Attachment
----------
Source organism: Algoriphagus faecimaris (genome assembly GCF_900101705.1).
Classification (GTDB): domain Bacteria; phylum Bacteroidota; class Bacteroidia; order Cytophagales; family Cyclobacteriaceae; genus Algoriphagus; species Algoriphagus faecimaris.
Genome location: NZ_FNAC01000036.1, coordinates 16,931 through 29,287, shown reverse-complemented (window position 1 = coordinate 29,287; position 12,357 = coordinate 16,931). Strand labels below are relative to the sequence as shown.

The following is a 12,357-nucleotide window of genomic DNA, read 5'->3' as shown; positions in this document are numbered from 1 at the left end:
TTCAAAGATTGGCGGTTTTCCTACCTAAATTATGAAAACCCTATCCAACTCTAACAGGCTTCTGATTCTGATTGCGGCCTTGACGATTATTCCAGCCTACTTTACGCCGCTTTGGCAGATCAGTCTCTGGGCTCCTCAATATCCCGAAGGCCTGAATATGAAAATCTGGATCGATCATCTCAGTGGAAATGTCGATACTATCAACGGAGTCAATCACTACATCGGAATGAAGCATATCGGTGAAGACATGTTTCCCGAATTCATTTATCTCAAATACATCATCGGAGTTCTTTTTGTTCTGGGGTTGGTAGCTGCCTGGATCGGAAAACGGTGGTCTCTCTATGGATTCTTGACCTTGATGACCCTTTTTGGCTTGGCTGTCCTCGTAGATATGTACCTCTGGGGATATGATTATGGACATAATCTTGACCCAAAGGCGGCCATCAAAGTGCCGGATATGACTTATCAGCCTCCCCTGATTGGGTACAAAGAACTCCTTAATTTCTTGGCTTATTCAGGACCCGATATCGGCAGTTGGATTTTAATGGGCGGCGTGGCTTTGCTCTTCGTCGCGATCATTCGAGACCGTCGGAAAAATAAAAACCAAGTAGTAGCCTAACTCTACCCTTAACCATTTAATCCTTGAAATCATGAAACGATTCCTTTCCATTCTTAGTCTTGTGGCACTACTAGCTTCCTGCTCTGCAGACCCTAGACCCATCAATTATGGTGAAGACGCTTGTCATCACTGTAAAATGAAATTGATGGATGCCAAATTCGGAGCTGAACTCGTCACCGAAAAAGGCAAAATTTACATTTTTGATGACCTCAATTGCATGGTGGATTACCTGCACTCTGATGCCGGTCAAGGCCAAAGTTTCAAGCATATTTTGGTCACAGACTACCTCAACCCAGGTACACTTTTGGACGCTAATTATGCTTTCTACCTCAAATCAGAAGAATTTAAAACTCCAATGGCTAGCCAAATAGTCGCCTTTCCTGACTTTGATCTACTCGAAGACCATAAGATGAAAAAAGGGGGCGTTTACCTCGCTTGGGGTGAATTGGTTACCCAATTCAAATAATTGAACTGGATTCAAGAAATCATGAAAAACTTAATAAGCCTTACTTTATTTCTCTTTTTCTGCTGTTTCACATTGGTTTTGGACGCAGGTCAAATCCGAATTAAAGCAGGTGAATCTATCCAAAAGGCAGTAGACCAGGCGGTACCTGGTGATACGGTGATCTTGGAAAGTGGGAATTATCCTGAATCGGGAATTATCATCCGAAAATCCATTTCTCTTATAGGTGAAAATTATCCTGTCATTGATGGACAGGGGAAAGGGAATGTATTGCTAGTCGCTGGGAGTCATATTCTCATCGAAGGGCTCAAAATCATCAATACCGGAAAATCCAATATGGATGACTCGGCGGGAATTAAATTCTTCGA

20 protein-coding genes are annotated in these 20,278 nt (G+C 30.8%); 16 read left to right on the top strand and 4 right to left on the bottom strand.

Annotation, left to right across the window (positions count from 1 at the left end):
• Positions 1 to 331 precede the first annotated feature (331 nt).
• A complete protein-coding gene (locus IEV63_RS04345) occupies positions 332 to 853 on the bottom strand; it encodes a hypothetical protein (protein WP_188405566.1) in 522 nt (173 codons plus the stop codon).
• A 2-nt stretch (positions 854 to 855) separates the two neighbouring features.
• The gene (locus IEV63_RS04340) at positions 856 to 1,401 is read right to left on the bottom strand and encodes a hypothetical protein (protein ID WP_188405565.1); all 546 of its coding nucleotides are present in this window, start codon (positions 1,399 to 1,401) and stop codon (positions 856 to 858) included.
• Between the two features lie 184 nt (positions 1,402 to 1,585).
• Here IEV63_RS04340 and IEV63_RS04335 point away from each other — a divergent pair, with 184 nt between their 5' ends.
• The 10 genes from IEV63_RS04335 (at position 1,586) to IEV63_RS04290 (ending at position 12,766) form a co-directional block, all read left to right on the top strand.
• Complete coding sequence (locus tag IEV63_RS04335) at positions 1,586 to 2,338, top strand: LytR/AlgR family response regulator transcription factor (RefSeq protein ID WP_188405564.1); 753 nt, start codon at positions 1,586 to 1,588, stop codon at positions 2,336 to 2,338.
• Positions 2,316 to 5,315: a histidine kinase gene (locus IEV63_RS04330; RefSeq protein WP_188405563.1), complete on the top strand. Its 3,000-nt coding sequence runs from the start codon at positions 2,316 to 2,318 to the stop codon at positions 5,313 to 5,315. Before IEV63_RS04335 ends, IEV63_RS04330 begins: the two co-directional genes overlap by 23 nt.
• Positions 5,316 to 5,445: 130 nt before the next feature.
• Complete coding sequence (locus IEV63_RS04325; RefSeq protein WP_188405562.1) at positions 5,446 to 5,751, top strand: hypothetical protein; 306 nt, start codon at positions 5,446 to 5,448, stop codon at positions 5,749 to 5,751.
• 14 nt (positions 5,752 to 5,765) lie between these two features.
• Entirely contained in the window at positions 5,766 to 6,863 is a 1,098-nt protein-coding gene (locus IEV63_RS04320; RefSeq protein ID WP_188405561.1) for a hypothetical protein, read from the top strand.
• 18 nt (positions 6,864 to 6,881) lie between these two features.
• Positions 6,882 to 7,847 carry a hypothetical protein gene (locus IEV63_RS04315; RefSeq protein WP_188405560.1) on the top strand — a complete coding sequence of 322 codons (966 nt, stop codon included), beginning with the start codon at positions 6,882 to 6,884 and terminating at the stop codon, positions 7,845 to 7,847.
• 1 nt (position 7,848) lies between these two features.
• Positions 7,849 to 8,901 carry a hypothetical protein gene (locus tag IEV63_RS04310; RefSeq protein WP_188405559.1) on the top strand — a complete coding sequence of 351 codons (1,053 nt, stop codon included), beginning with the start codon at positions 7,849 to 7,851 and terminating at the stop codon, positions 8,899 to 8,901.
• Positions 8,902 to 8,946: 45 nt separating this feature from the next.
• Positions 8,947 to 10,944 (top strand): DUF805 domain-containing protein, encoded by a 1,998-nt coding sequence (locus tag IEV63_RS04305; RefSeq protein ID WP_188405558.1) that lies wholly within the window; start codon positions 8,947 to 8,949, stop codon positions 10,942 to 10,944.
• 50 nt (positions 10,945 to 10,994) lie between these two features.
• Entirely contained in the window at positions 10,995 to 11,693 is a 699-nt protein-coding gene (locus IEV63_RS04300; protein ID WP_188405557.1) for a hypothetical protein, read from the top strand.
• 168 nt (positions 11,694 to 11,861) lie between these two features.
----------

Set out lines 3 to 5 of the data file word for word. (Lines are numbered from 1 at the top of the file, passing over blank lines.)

Genome location: NZ_FNAC01000036.1, coordinates 16,931 through 29,287, shown reverse-complemented (window position 1 = coordinate 29,287; position 12,357 = coordinate 16,931). Strand labels below are relative to the sequence as shown.

The following is a 12,357-nucleotide window of genomic DNA, read 5'->3' as shown; positions in this document are numbered from 1 at the left end:
TTCAAAGATTGGCGGTTTTCCTACCTAAATTATGAAAACCCTATCCAACTCTAACAGGCTTCTGATTCTGATTGCGGCCTTGACGATTATTCCAGCCTACTTTACGCCGCTTTGGCAGATCAGTCTCTGGGCTCCTCAATATCCCGAAGGCCTGAATATGAAAATCTGGATCGATCATCTCAGTGGAAATGTCGATACTATCAACGGAGTCAATCACTACATCGGAATGAAGCATATCGGTGAAGACATGTTTCCCGAATTCATTTATCTCAAATACATCATCGGAGTTCTTTTTGTTCTGGGGTTGGTAGCTGCCTGGATCGGAAAACGGTGGTCTCTCTATGGATTCTTGACCTTGATGACCCTTTTTGGCTTGGCTGTCCTCGTAGATATGTACCTCTGGGGATATGATTATGGACATAATCTTGACCCAAAGGCGGCCATCAAAGTGCCGGATATGACTTATCAGCCTCCCCTGATTGGGTACAAAGAACTCCTTAATTTCTTGGCTTATTCAGGACCCGATATCGGCAGTTGGATTTTAATGGGCGGCGTGGCTTTGCTCTTCGTCGCGATCATTCGAGACCGTCGGAAAAATAAAAACCAAGTAGTAGCCTAACTCTACCCTTAACCATTTAATCCTTGAAATCATGAAACGATTCCTTTCCATTCTTAGTCTTGTGGCACTACTAGCTTCCTGCTCTGCAGACCCTAGACCCATCAATTATGGTGAAGACGCTTGTCATCACTGTAAAATGAAATTGATGGATGCCAAATTCGGAGCTGAACTCGTCACCGAAAAAGGCAAAATTTACATTTTTGATGACCTCAATTGCATGGTGGATTACCTGCACTCTGATGCCGGTCAAGGCCAAAGTTTCAAGCATATTTTGGTCACAGACTACCTCAACCCAGGTACACTTTTGGACGCTAATTATGCTTTCTACCTCAAATCAGAAGAATTTAAAACTCCAATGGCTAGCCAAATAGTCGCCTTTCCTGACTTTGATCTACTCGAAGACCATAAGATGAAAAAAGGGGGCGTTTACCTCGCTTGGGGTGAATTGGTTACCCAATTCAAATAATTGAACTGGATTCAAGAAATCATGAAAAACTTAATAAGCCTTACTTTATTTCTCTTTTTCTGCTGTTTCACATTGGTTTTGGACGCAGGTCAAATCCGAATTAAAGCAGGTGAATCTATCCAAAAGGCAGTAGACCAGGCGGTACCTGGTGATACGGTGATCTTGGAAAGTGGGAATTATCCTGAATCGGGAATTATCATCCGAAAATCCATTTCTCTTATAGGTGAAAATTATCCTGTCATTGATGGACAGGGGAAAGGGAATGTATTGCTAGTCGCTGGGAGTCATATTCTCATCGAAGGGCTCAAAATCATCAATACCGGAAAATCCAATATGGATGACTCGGCGGGAATTAAATTCTTCGA